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    In view of the LHC upgrade phases towards the High Luminosity LHC (HL-LHC), the ATLAS experiment plans to upgrade the Inner Detector with an all-silicon system. Because of its radiation hardness and cost effectiveness, the n-on-p silicon technology is a promising candidate for a large area pixel detector. The paper reports on the joint development, by LPNHE and FBK of novel n-on-p edgeless planar pixel sensors, making use of the active trench concept for the reduction of the dead area at the periphery of the device. After discussing the sensor technology, a complete overview of the electrical characterization of several irradiated samples will be discussed. Some comments about detector modules being assembled will be made and eventually some plans will be outlined.Comment: 6 pages, 13 figures, to appear in the proceedings of the 2013 Nuclear Science Symposium and Medical Imaging Conference. arXiv admin note: text overlap with arXiv:1311.162

    Development of Edgeless n-on-p Planar Pixel Sensors for future ATLAS Upgrades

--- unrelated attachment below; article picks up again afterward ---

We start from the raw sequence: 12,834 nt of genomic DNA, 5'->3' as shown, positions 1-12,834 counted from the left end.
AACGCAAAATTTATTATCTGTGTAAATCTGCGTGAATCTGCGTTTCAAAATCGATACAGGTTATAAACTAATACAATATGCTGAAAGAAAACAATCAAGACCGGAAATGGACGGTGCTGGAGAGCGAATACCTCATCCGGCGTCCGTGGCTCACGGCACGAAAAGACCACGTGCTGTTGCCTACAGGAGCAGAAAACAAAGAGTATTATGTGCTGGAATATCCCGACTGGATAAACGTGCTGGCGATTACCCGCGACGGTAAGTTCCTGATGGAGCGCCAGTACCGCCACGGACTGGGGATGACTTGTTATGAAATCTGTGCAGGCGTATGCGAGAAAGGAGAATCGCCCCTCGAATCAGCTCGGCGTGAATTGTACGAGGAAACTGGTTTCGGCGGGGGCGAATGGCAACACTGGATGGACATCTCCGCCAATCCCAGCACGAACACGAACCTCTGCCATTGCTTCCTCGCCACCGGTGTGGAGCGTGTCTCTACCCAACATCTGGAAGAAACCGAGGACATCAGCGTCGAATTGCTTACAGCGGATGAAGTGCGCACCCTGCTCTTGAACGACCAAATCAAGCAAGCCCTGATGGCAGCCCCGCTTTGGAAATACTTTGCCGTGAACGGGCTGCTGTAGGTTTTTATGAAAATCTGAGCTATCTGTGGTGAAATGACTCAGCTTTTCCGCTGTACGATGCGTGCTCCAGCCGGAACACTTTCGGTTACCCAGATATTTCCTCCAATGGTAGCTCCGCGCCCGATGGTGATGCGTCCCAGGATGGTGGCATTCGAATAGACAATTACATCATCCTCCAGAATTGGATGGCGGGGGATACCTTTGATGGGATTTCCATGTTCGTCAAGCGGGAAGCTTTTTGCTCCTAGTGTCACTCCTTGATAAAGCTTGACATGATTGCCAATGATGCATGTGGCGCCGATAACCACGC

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    The development of n-on-p "edgeless" planar pixel sensors being fabricated at FBK (Trento, Italy), aimed at the upgrade of the ATLAS Inner Detector for the High Luminosity phase of the Large Hadron Collider (HL-LHC), is reported. A characterizing feature of the devices is the reduced dead area at the edge, achieved by adopting the "active edge" technology, based on a deep etched trench, suitably doped to make an ohmic contact to the substrate. The project is presented, along with the active edge process, the sensor design for this first n-on-p production and a selection of simulation results, including the expected charge collection efficiency after radiation fluence of 1×1015neq/cm21 \times 10^{15} {\rm n_{eq}}/{\rm cm}^2 comparable to those expected at HL-LHC (about ten years of running, with an integrated luminosity of 3000 fb−1^{-1}) for the outer pixel layers. We show that, after irradiation and at a bias voltage of 500 V, more than 50% of the signal should be collected in the edge region; this confirms the validity of the active edge approach.Comment: 20 pages, 9 figures, submitted to Nucl. Instr. and Meth.